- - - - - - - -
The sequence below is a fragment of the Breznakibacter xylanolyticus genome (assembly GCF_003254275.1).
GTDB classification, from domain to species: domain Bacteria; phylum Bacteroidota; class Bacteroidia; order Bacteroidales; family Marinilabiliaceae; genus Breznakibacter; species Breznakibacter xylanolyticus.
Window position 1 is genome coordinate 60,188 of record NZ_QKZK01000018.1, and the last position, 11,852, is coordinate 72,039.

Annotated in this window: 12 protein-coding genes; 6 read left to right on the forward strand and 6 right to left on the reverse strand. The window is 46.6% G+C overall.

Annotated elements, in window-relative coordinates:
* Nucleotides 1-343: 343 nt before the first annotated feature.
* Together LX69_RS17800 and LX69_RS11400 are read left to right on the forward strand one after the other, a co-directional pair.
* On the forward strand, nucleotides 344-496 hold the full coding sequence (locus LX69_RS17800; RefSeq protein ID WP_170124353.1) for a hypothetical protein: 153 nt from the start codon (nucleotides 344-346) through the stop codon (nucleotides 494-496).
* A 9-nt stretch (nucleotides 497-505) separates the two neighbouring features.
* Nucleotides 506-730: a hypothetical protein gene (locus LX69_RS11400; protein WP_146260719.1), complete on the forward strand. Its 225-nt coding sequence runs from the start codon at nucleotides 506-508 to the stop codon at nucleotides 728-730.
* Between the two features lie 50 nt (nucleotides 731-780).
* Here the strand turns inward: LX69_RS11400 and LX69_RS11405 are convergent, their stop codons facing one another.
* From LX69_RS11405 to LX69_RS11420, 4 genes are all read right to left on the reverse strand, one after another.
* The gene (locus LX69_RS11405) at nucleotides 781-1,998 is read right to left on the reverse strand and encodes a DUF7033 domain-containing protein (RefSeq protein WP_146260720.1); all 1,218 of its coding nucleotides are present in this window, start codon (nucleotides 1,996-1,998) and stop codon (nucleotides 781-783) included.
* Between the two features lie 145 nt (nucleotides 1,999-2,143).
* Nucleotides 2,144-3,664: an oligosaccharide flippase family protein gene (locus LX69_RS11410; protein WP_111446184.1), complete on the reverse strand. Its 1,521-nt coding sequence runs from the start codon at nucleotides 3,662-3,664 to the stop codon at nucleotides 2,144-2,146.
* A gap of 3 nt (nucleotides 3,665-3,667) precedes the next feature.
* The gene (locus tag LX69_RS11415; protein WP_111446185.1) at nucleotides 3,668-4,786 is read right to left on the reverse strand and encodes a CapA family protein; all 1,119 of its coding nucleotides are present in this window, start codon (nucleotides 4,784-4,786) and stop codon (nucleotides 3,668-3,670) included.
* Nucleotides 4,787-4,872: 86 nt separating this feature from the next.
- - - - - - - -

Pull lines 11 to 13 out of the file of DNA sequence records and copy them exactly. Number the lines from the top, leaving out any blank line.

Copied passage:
* Between the two features lie 50 nt (nucleotides 731-780).
* Here the strand turns inward: LX69_RS11400 and LX69_RS11405 are convergent, their stop codons facing one another.
* From LX69_RS11405 to LX69_RS11420, 4 genes are all read right to left on the reverse strand, one after another.